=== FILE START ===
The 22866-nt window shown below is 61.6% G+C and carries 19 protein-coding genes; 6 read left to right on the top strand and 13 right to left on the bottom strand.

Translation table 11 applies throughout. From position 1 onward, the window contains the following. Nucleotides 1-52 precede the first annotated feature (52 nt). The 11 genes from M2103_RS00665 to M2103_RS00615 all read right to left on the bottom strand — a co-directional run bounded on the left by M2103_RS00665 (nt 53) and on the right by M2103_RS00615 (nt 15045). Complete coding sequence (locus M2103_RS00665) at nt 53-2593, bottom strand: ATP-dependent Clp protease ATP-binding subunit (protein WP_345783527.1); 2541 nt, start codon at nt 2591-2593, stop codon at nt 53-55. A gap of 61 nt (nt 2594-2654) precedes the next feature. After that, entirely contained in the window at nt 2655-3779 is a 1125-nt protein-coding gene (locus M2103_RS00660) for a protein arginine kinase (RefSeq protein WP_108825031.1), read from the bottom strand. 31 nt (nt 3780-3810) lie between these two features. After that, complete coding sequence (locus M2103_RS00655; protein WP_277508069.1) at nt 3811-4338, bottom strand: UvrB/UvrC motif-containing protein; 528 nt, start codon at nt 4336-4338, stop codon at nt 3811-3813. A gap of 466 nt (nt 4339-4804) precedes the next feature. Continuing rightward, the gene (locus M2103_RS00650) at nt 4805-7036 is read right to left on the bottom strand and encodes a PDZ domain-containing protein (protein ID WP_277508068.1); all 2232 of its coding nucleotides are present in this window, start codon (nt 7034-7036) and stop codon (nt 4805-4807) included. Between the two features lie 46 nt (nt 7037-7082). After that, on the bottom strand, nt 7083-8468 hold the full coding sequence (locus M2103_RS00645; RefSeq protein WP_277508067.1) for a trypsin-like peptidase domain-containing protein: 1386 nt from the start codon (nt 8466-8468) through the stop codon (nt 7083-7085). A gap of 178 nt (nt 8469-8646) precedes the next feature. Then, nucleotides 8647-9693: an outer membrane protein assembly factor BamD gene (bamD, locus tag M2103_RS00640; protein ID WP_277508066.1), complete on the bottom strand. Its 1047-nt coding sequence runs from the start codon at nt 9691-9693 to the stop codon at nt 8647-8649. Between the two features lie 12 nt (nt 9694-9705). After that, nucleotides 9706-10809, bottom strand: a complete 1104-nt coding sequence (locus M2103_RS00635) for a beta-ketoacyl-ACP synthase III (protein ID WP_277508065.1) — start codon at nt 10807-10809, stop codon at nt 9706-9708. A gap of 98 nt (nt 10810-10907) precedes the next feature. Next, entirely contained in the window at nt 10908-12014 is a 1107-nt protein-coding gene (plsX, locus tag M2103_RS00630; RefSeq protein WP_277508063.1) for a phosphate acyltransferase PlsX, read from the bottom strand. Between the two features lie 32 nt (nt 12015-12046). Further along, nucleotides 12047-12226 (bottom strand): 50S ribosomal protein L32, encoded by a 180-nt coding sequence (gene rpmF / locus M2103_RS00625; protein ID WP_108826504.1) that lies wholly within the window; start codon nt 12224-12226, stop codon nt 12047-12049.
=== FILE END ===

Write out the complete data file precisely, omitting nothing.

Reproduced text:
The 22866-nt window shown below is 61.6% G+C and carries 19 protein-coding genes; 6 read left to right on the top strand and 13 right to left on the bottom strand.

Translation table 11 applies throughout. From position 1 onward, the window contains the following. Nucleotides 1-52 precede the first annotated feature (52 nt). The 11 genes from M2103_RS00665 to M2103_RS00615 all read right to left on the bottom strand — a co-directional run bounded on the left by M2103_RS00665 (nt 53) and on the right by M2103_RS00615 (nt 15045). Complete coding sequence (locus M2103_RS00665) at nt 53-2593, bottom strand: ATP-dependent Clp protease ATP-binding subunit (protein WP_345783527.1); 2541 nt, start codon at nt 2591-2593, stop codon at nt 53-55. A gap of 61 nt (nt 2594-2654) precedes the next feature. After that, entirely contained in the window at nt 2655-3779 is a 1125-nt protein-coding gene (locus M2103_RS00660) for a protein arginine kinase (RefSeq protein WP_108825031.1), read from the bottom strand. 31 nt (nt 3780-3810) lie between these two features. After that, complete coding sequence (locus M2103_RS00655; protein WP_277508069.1) at nt 3811-4338, bottom strand: UvrB/UvrC motif-containing protein; 528 nt, start codon at nt 4336-4338, stop codon at nt 3811-3813. A gap of 466 nt (nt 4339-4804) precedes the next feature. Continuing rightward, the gene (locus M2103_RS00650) at nt 4805-7036 is read right to left on the bottom strand and encodes a PDZ domain-containing protein (protein ID WP_277508068.1); all 2232 of its coding nucleotides are present in this window, start codon (nt 7034-7036) and stop codon (nt 4805-4807) included. Between the two features lie 46 nt (nt 7037-7082). After that, on the bottom strand, nt 7083-8468 hold the full coding sequence (locus M2103_RS00645; RefSeq protein WP_277508067.1) for a trypsin-like peptidase domain-containing protein: 1386 nt from the start codon (nt 8466-8468) through the stop codon (nt 7083-7085). A gap of 178 nt (nt 8469-8646) precedes the next feature. Then, nucleotides 8647-9693: an outer membrane protein assembly factor BamD gene (bamD, locus tag M2103_RS00640; protein ID WP_277508066.1), complete on the bottom strand. Its 1047-nt coding sequence runs from the start codon at nt 9691-9693 to the stop codon at nt 8647-8649. Between the two features lie 12 nt (nt 9694-9705). After that, nucleotides 9706-10809, bottom strand: a complete 1104-nt coding sequence (locus M2103_RS00635) for a beta-ketoacyl-ACP synthase III (protein ID WP_277508065.1) — start codon at nt 10807-10809, stop codon at nt 9706-9708. A gap of 98 nt (nt 10810-10907) precedes the next feature. Next, entirely contained in the window at nt 10908-12014 is a 1107-nt protein-coding gene (plsX, locus tag M2103_RS00630; RefSeq protein WP_277508063.1) for a phosphate acyltransferase PlsX, read from the bottom strand. Between the two features lie 32 nt (nt 12015-12046). Further along, nucleotides 12047-12226 (bottom strand): 50S ribosomal protein L32, encoded by a 180-nt coding sequence (gene rpmF / locus M2103_RS00625; protein ID WP_108826504.1) that lies wholly within the window; start codon nt 12224-12226, stop codon nt 12047-12049.